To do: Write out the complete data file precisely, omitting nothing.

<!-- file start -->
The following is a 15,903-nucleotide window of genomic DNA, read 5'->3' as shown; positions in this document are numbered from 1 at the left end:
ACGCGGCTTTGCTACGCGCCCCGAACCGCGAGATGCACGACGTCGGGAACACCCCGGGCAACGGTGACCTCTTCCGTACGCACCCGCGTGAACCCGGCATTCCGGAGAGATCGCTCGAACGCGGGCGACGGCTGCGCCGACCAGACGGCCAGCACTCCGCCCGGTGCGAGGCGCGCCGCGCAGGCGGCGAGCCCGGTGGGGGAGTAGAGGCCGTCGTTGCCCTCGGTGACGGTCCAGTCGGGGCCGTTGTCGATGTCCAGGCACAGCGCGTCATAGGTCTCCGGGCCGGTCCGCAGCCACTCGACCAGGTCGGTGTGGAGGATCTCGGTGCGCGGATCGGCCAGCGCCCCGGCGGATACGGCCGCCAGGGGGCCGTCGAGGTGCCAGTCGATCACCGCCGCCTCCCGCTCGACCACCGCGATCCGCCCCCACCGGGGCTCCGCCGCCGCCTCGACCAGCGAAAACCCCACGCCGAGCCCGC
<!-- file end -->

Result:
The following is a 15,903-nucleotide window of genomic DNA, read 5'->3' as shown; positions in this document are numbered from 1 at the left end:
ACGCGGCTTTGCTACGCGCCCCGAACCGCGAGATGCACGACGTCGGGAACACCCCGGGCAACGGTGACCTCTTCCGTACGCACCCGCGTGAACCCGGCATTCCGGAGAGATCGCTCGAACGCGGGCGACGGCTGCGCCGACCAGACGGCCAGCACTCCGCCCGGTGCGAGGCGCGCCGCGCAGGCGGCGAGCCCGGTGGGGGAGTAGAGGCCGTCGTTGCCCTCGGTGACGGTCCAGTCGGGGCCGTTGTCGATGTCCAGGCACAGCGCGTCATAGGTCTCCGGGCCGGTCCGCAGCCACTCGACCAGGTCGGTGTGGAGGATCTCGGTGCGCGGATCGGCCAGCGCCCCGGCGGATACGGCCGCCAGGGGGCCGTCGAGGTGCCAGTCGATCACCGCCGCCTCCCGCTCGACCACCGCGATCCGCCCCCACCGGGGCTCCGCCGCCGCCTCGACCAGCGAAAACCCCACGCCGAGCCCGC